Journalists of The Washington Post found out how the FBI obtained the key to decrypt the data, which was affected in the attacks of the REvil ransomware.First, should be recalled that the background of what is happening: last week Bitdefender published a universal utility for decrypting files affected by the attacks of the ransomware REvil (Sodinokibi). The tool works for any data encrypted before July 13, 2021.
At the time, experts reported that the tool was created in collaboration with “trusted law enforcement partners,” but the company declined to disclose any details, citing an ongoing investigation. According to people familiar with the matter, the partner was not the FBI.
July 13 is mentioned above for a reason, as on this day the entire REvil infrastructure went offline without explanation. The hacker group completely “disappeared from the radar” for a while, and as a result, many companies were left without the ability to recover their data, even if they were willing to pay the hackers a ransom.
It is important that not long before this, in early July 2021, REvil operators carried out a large-scale attack on the customers of the well-known MSP solution provider Kaseya. As a result, the cybercriminals deployed the ransomware in thousands of corporate networks, and law enforcement agencies and authorities became very interested in hackers.
Then, when the group had already “disappeared”, representatives of the injured Kaseya unexpectedly announced that they had a universal key to decrypt customer data. Then the company refused to disclose where this tool came from, limiting itself to a vague “from a trusted third party.”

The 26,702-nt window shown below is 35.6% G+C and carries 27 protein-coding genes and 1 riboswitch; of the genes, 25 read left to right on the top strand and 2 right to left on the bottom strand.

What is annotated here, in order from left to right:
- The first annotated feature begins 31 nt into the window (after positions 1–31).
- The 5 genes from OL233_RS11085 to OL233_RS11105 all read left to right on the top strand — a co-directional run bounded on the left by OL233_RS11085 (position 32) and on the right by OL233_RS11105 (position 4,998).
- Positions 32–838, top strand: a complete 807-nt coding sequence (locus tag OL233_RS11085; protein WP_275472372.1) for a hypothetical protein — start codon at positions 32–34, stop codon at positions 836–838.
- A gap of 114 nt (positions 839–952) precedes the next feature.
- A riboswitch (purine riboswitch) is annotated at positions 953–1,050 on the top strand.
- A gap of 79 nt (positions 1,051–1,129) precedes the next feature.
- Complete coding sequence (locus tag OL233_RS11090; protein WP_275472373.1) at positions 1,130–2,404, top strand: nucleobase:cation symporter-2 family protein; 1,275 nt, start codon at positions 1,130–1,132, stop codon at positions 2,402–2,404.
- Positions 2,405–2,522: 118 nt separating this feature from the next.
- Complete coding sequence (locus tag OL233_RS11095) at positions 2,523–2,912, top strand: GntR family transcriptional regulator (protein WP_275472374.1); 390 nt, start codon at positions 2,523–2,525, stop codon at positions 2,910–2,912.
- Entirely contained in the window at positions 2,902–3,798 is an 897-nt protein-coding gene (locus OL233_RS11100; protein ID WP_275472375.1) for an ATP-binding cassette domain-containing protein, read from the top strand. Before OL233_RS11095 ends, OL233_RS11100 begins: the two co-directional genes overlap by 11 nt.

However, the company assured that it is universal and suitable for all affected MSPs and their clients. Moreover, before sharing the tool with clients, Kaseya required them to sign a non-disclosure agreement.
As the Washington Post now reports, the assumptions of many cybersecurity experts were correct: Kaseya really received the key from the FBI representatives. Law enforcement officials say they infiltrated the servers of the hack group and extracted a key from there, which ultimately helped to decrypt data and 1,500 networks, including in hospitals, schools and enterprises.
However, the FBI did not immediately share the key with the victims and the company. For about three weeks, the FBI kept the key secret, intending to carry out an operation to eliminate the hack group and not wanting to reveal their cards to the criminals. But the law enforcement officers did not have time: as a result, the REvil infrastructure went offline before the operation began. Then Kaseya was given the key to decrypt the data, and Emsisoft experts prepared a special tool for the victims.
Journalists note that due to the resulting delay, it was already too late for many of the victims. For example, the publication quotes a representative of JustTech, which is one of the clients of MSP Kaseya.
The company spent more than a month restoring the systems of its customers, as restoring from backups or replacing the system is an expensive and time-consuming process:
Swedish grocery chain Coop, also affected by the attack, said it still does not know how much it would cost to temporarily close its stores: